“A lot of work with Holocaust survivors.”

Regarding the loss of the fellowship, one associate told us: “It was such an absurdly generous program anyway, it would be hard to be angry.” But, despite Miller's assurances, current associates were worried about how the new system will match up when “you are already managing your workflow. It's hard to turn down work for pro bono.” The proof will be in the pudding, as the system hadn't kicked in at the time of our research. Meanwhile associates recalled many interesting pro bono projects, including “an immigration case to help someone get a green card,” and “a lot of work with Holocaust survivors, applying for reparations.”

Pro bono hours

  • For all US attorneys: 49,855
  • Average per US attorney: 101

Culture & Offices



Interviewees felt that Milbank “has a sociable culture for the most part, and people are respectful.” However, inevitably “it's very hard to talk about culture because the various groups are very different.” Litigation, projects and the rest all have “different personalities.” Some “hang out and drink a lot,” while others “appreciate not being forced to do a lot of social activities.” Litigation in particular was said to be less personable. Being such a large firm, this fragmentation is somewhat understandable. One litigator told us “it's so big that I couldn't tell you who works in corporate – we even have separate elevators!” Meanwhile, others sliced up the firm by class-year, telling us they wouldn't “hang out with senior or mid level associates. If I'm not on a deal with a third-year, I wouldn't know who they were.” Those in LA weren't in the mood for surrendering their special identity either, declaring themselves “different from New York” because although “we work a lot of hours, when we are done we go home. We won't do a happy hour – it's a very work-centric office.”

“The various groups are so different.”

“When I first came to Milbank I thought it was pretty breathtaking, it being in a skyscraper with Wall Street nearby,” recalled an associate. It's long been an image of the legal establishment, and though associates disagreed, they knew “that some people liken Milbank to a country club. It's hard to shake the reputation of it being old school.” The soon-to-be-vacated New York office is “dated” (especially in its technology), and “everyone hates the elevators, because normally three are down.” Happily, only a year after the LA office switched premises, NY is getting ready to follow suit, transferring to the über-modern Hudson Yards development as soon as it's finished, where the firm has the ability to custom-design its interior.

Training & Development



The centerpiece of Milbank's training comes in the third year, as it bundles associates off to Cambridge, MA for a week of learning at the Milbank@Harvard program. Taught by law and business professors at Harvard, it's an intense week spent learning business, law and soft skills topics. “I've heard it's amazing – you don't have to do any work for a week!” But there's more. For starters, “the summer program is mostly training. That's where I got the theoretical basis for a lot of my work.” Then there's a week of orientation at New York, which is attended by all newbies, including overseas. There are also “multiple CLEs and we have one on presentation skills. People also come in to help you with your writing.” Plus, “there are half hour bi-monthly lunches. We have a bit of a gab and then there's a 20-30 minute presentation on new developments or law which people are unaware of.” To cap it all off, for litigation associates, there's Advocacy@Milbank which provides workshops on depositions, arguing motions, trial skills, leadership skills and much more from their first to their sixth year. One associate believed: “I don't think there is much more structured training which they could do.”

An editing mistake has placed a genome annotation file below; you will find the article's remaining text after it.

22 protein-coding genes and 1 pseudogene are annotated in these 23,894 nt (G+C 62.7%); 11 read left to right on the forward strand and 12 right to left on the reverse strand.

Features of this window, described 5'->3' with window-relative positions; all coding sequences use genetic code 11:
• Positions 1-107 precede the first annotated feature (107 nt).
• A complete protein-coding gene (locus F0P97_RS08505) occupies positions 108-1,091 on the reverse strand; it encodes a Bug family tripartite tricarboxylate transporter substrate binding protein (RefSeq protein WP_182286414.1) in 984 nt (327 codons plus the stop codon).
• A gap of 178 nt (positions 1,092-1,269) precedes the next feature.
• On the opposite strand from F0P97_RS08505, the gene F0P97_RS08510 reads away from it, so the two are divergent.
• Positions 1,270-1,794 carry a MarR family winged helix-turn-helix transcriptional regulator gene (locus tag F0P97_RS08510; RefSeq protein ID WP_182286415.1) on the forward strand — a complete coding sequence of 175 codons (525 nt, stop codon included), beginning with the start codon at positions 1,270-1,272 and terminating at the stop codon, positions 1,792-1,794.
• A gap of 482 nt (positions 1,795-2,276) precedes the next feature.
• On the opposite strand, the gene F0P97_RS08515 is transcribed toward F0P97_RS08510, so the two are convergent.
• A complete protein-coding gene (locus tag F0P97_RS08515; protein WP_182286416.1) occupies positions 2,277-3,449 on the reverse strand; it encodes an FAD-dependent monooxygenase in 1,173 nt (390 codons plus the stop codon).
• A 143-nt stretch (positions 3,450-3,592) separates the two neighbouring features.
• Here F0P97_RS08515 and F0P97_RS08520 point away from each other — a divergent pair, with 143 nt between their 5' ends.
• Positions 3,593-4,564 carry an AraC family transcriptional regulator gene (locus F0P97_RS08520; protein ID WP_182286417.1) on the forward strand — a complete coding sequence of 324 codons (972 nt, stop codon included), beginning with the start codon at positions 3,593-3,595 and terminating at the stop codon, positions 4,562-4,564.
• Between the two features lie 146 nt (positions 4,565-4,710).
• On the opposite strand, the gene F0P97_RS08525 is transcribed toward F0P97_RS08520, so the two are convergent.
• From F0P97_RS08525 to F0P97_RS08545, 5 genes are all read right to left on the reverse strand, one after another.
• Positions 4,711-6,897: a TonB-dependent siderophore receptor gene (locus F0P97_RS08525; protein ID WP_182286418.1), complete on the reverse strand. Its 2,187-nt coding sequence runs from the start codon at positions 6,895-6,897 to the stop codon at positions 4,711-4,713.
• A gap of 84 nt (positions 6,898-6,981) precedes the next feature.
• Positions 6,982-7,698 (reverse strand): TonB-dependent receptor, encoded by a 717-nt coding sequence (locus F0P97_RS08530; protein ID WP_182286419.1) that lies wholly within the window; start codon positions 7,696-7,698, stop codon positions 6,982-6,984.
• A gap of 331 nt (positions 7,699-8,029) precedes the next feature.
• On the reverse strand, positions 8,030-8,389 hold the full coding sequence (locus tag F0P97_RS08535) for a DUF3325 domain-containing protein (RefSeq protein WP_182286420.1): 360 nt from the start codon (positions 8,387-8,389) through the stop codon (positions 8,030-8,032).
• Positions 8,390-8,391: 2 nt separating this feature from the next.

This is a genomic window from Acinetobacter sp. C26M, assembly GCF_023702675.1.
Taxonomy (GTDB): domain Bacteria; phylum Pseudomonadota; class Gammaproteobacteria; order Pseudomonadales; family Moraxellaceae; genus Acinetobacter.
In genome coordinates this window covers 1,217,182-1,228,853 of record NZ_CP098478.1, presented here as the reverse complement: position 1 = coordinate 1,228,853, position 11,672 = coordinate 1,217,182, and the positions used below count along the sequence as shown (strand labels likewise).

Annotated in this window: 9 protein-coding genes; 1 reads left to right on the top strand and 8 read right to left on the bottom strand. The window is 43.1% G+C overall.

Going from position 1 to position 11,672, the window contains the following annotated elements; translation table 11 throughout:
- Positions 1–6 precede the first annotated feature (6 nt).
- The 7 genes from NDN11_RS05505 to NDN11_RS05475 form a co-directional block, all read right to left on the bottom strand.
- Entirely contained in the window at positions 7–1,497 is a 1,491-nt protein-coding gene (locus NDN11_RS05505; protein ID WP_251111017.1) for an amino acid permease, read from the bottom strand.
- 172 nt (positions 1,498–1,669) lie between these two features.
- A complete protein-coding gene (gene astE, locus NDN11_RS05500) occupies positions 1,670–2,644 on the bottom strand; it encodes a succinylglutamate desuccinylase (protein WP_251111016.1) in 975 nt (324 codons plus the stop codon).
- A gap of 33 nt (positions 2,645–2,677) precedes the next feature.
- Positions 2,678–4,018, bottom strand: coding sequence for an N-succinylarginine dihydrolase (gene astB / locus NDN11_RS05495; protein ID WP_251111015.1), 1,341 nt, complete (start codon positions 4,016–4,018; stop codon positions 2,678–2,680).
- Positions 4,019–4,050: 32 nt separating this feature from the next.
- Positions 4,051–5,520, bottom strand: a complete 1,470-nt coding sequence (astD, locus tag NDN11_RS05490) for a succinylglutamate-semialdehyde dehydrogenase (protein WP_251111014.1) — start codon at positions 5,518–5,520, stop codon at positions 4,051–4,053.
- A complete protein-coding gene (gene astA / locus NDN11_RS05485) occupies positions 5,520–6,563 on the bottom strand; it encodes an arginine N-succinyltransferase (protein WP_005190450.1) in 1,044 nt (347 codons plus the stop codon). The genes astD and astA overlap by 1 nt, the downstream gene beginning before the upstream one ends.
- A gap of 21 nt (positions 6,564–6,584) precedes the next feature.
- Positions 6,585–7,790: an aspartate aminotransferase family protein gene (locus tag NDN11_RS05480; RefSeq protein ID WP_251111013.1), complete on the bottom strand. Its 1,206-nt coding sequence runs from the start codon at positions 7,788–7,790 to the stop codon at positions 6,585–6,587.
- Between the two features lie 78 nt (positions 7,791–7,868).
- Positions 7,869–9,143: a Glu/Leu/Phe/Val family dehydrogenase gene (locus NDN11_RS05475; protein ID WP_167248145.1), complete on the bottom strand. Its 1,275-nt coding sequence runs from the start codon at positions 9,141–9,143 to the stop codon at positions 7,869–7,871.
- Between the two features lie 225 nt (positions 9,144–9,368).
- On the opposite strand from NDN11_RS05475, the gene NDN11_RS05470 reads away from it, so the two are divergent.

"We have a joke here about how many mentors does a Milbank-er have?"

“We have a joke here about how many mentors does a Milbank-er have? They certainly aren't lacking.” But “it's variable how engaged they will be in your life.” The review system could also be improved, said some: “In theory we have annual reviews, but I haven’t had mine yet.” Another told us: “I went in for my review and none of the people I had worked with on my busiest matters had filled out the review form.” Informal feedback and supervision are, however, common. “There is a steep learning curve but everyone is open to questions if you're struggling.” One went as far as to say that “everyone is in love with their group's mid-levels. They're helpful, patient and very good teachers.”

Diversity



Associates observed a split when it came to diversity, with the firm delivering “a pretty good gender spread at associate level.” Feedback that “diversity in the partner ranks isn't so good” aligns with previous years' research, and currently only 15.2% of partners are women. Encouragingly, associates could easily point to improvements and initiatives, and were safe in the knowledge that “this is definitely a meritocracy: They judge you on your work and don't worry about anything else.”

“This is definitely a meritocracy.”